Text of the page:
When exploring the underground music history of Bristol, its easy to understand the flow of genres of the past, from the rise of Jungle, then to Drum & Bass, to Dubstep, and now more recently, taking a twist on house, with bass house; take My Nu Leng as an example of this. The Bristol duo are renowned for their diversity due to their kaleidoscopic taste and toying with genres, first starting out as two jump up kids, together they explored Dubstep and Drum and Bass and these sounds still play a pivotal part in the sets that they play today. Take their track ‘Masterplan’ as my chosen example of bass house. The track features a heavy bassline, and is a true representation of how the cross pollination of the Bristol music scene is insanely unique. My Nu Leng provide the dance floor with a diverse collection of genres and sub genres, that create a sense of moody and deep dub.
The sounds of 130 – 140 BPM bass house, is currently a hallmark of the Bristol underground scene, sharing characteristics with Dubstep and Grime, the events for this genre are mostly always low key and held in the most peculiar of places throughout the City. Take the Young Echo parties as an example and true representation of the creative underground Bristol scene, 11 musicians with a mission to create the most diverse electronic sounds. At the forefront of this collective is Kahn & Neek, hailing from Bristol they grew up submerged in a variety of genres, laying down their own vocals and experimenting with instrumentation, noticeably creating dub-plate and vinyl only occasions. A handful of Young Echo parties are held in the Old Market area, at a venue called The Exchange, a compact room, that allows for beats to travel from the sound system, and bounce off of its four walls, releasing energy as tantalizing sounds are fed to bass hungry ravers.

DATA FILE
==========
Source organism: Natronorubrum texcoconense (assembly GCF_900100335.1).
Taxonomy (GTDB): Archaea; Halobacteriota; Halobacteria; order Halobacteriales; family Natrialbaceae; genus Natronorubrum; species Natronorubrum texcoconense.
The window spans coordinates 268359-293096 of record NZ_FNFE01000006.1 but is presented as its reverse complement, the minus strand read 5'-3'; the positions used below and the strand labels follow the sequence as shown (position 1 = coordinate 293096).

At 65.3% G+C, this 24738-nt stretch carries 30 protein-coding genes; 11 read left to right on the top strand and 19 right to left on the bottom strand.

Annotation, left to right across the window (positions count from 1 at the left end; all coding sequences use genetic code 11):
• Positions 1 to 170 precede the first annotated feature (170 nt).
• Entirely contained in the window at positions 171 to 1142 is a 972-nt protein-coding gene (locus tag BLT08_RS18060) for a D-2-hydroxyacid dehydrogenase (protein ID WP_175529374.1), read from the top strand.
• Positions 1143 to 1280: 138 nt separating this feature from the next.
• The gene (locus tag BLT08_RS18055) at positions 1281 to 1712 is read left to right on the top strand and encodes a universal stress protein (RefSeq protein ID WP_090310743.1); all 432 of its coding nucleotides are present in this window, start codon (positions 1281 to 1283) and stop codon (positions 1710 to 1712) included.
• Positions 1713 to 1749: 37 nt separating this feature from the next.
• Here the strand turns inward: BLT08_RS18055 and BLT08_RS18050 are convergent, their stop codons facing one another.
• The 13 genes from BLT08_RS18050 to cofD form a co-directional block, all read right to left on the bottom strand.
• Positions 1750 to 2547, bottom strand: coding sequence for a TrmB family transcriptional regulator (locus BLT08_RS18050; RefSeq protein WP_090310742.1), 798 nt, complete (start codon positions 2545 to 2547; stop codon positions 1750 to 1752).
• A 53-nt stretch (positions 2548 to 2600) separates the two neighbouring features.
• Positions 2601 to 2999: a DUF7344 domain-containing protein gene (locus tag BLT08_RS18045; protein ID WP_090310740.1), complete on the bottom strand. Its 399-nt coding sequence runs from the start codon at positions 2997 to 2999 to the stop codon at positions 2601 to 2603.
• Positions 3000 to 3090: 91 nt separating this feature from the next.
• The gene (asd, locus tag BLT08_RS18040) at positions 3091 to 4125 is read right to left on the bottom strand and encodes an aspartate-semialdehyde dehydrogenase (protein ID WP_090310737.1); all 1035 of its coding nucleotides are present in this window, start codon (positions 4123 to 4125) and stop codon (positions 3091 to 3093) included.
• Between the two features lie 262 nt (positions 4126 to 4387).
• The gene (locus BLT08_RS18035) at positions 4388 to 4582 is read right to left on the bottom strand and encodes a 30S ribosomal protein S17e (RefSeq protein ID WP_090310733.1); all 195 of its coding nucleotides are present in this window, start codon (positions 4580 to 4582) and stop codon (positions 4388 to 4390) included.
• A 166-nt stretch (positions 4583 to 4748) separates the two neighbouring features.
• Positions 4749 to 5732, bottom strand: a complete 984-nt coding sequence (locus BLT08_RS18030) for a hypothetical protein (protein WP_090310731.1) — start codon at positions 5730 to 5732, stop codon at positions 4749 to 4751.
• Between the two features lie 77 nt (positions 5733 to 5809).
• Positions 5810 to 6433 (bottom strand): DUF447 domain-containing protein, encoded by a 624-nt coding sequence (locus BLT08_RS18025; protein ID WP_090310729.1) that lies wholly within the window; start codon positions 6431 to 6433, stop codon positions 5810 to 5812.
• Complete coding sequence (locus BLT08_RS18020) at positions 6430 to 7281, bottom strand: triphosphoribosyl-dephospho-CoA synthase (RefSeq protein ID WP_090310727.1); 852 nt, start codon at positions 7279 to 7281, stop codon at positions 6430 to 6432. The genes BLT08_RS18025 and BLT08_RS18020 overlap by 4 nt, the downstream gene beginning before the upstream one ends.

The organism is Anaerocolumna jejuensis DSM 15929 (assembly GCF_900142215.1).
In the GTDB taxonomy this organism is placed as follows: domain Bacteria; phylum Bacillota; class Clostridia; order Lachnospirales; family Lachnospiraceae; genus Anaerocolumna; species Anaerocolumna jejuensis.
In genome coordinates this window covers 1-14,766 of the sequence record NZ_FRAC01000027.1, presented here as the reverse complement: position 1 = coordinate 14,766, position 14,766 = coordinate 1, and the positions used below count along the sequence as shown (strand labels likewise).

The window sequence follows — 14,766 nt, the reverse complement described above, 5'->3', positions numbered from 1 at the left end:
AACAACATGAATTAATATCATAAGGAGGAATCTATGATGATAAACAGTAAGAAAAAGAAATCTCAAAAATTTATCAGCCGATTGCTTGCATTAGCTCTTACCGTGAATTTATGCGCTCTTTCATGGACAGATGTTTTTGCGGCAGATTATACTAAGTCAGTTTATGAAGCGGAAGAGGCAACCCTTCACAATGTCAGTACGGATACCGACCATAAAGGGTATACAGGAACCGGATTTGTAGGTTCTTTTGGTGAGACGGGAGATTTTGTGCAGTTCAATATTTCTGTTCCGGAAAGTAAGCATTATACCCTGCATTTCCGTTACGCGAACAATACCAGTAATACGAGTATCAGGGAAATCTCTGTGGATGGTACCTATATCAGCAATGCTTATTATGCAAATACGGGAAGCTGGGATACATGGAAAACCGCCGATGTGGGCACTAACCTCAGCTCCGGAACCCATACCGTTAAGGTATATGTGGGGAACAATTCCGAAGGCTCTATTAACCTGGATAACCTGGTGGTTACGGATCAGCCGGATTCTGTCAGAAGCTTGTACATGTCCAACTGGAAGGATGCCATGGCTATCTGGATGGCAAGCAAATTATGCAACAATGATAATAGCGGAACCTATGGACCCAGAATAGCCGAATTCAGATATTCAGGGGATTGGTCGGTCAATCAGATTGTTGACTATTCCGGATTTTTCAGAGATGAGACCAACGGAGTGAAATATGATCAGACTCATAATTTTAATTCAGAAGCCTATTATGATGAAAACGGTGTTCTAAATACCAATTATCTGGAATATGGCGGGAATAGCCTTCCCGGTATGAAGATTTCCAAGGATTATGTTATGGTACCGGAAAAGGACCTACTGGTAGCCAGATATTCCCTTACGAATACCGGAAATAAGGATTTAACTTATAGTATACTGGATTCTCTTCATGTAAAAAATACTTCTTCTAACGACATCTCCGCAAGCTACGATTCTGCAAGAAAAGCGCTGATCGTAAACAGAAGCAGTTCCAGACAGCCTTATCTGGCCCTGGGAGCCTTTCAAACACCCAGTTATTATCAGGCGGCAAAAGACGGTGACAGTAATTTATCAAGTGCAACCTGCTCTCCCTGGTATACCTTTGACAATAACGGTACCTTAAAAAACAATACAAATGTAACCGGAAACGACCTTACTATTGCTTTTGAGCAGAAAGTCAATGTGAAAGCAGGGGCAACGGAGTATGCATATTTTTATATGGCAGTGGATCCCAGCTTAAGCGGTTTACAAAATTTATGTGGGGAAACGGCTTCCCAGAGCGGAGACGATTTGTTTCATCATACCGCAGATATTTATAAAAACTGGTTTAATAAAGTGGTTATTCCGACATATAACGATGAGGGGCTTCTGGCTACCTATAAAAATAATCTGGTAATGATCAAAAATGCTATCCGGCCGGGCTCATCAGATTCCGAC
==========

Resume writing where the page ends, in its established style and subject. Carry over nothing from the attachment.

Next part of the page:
Bristol’s underground scene plays a big contribution in attracting a musically educated crowd, making it stand out, from what’s on offer in the Capital. There’s no denying the fact that Bristol’s culture just makes it an insanely cool place to be, with its record shops dotted around the city, it’s very satisfying and reassuring to see aspiring Artists dig through crates searching for vinyl to add to their record bags. Those that head to Bristol to experience the night life on offer, tend to be searching for unique sounds and the privilege of submersing themselves within the urban culture, provided by Bristol’s local talent, a musical city that is certainly not afraid to break the conventional boundaries, that shape the music industry.
by Aimee Knowles
Aimee graduated from Southampton Solent University in 2014 after studying Media Culture and Production. Aimee has a strong passion for the music industry, and often delegates her time to not only writing about the industry, but searching for new sounds within the house and techno genres.